By the graveyard, Luskentyre by Norman MacCaig (Scottish, 1910-1996)
From behind the wall death sends out messages
That all mean the same, that are easy to understand.
But who can interpret the blue-green waves
That never stop talking, shouting, wheedling?
Messages everywhere. Scholars, I plead with you,
Where are your dictionaries of the wind, the grasses?
Four larks are singing in a showering sprinkle
Their bright testaments: in a foreign language.
And always the beach is oghamed and cunieformed
By knot and dunlin and country-dancing sandpipers.
– There’s Donnie’s lugsail. He’s off to the lobsters.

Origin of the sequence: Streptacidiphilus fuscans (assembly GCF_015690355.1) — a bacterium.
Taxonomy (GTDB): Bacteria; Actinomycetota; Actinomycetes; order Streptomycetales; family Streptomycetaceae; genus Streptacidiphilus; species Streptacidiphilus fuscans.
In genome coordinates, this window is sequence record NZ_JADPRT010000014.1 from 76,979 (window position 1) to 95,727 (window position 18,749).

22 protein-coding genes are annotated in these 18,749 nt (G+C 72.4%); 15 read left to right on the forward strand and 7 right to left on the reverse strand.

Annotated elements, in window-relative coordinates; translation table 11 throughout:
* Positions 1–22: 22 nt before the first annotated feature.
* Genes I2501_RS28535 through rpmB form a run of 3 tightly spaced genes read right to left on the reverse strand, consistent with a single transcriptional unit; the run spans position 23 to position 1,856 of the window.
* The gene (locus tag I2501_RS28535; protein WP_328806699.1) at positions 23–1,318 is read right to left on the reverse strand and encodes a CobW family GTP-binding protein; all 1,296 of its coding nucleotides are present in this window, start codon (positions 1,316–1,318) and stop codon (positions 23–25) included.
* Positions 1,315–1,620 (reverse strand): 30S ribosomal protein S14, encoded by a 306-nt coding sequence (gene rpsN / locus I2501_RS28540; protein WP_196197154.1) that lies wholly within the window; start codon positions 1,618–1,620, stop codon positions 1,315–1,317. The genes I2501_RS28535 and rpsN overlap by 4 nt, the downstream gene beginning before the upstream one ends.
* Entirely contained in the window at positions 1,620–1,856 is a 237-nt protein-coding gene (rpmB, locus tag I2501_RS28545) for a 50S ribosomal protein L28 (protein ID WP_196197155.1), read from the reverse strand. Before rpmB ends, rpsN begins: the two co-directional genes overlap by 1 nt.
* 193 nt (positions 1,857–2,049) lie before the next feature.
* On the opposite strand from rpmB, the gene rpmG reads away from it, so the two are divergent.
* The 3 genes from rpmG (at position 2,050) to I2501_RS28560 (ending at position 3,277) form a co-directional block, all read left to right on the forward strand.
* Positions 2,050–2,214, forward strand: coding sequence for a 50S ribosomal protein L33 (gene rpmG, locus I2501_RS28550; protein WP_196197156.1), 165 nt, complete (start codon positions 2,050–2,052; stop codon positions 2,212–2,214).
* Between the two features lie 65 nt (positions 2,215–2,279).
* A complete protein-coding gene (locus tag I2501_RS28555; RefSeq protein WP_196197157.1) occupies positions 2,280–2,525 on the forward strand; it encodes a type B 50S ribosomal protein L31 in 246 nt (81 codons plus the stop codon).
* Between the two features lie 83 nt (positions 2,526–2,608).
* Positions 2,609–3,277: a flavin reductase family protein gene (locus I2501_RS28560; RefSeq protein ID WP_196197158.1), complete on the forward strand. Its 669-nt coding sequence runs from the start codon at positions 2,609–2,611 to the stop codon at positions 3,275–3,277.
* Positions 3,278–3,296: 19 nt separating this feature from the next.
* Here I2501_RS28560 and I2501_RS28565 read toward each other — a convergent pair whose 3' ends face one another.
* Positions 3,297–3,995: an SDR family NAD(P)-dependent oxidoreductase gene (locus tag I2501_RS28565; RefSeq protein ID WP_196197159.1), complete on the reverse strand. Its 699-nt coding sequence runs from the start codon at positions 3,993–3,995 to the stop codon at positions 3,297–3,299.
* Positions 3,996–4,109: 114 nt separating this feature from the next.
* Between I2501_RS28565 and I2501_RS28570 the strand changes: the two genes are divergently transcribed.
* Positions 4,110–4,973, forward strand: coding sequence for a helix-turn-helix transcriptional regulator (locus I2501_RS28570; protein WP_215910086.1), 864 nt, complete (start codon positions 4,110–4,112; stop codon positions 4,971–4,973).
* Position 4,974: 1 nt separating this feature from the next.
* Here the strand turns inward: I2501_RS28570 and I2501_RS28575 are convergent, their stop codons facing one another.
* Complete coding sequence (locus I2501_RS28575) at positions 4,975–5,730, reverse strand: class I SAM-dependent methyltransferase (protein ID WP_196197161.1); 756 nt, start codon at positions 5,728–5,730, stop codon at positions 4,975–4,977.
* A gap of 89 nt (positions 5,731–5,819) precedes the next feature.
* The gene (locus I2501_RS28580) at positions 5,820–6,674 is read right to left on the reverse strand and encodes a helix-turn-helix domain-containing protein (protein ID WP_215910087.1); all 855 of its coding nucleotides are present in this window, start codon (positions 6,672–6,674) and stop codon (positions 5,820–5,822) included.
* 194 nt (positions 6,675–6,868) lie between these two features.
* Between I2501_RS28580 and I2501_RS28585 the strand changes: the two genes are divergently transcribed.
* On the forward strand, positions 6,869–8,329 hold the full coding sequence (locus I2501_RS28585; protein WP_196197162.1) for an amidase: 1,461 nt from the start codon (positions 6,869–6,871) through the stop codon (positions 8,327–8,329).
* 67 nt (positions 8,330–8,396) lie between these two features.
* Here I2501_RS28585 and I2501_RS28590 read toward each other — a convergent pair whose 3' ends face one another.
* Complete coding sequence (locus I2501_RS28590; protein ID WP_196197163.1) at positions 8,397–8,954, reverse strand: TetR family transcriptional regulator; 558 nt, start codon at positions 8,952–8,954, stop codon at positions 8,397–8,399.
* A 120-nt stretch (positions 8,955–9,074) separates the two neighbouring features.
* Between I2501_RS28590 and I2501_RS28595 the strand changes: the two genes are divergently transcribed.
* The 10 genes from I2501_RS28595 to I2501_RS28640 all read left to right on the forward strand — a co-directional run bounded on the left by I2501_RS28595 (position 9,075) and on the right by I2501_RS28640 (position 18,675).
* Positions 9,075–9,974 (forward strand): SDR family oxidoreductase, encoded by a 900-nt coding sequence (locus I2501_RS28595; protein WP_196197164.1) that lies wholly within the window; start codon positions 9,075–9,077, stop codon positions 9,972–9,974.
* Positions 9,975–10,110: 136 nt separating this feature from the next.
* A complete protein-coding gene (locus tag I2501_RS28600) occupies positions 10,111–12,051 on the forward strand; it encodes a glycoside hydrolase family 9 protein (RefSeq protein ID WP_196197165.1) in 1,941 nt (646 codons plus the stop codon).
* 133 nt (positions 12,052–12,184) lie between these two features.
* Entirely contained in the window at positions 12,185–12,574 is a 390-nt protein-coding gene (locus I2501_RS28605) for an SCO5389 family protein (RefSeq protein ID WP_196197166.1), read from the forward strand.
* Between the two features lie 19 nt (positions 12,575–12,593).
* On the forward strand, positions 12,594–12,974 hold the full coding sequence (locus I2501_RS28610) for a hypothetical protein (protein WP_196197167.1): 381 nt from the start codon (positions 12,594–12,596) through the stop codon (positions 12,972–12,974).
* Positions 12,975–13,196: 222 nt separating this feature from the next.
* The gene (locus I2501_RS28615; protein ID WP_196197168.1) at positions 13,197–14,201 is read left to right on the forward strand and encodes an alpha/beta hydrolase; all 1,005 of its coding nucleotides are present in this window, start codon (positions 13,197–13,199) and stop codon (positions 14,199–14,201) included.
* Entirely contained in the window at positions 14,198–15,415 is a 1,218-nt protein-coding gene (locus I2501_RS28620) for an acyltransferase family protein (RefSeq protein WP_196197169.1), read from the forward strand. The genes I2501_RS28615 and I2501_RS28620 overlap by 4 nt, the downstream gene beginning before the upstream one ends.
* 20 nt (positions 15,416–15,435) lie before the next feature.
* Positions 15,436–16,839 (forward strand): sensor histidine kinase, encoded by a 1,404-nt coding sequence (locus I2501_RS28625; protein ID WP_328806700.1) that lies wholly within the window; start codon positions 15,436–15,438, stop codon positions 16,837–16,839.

The mast tilts to the north, the boat sails west.
A dictionary of him? – Can you imagine it? –
A volume thick as the height of the Clisham,
A volume big as the whole of Harris,
A volume beyond the wit of scholars.
This poem was chosen by Notting Hill poet and founder of Pass on a Poem, Frances Stadlen. www.passonapoem.com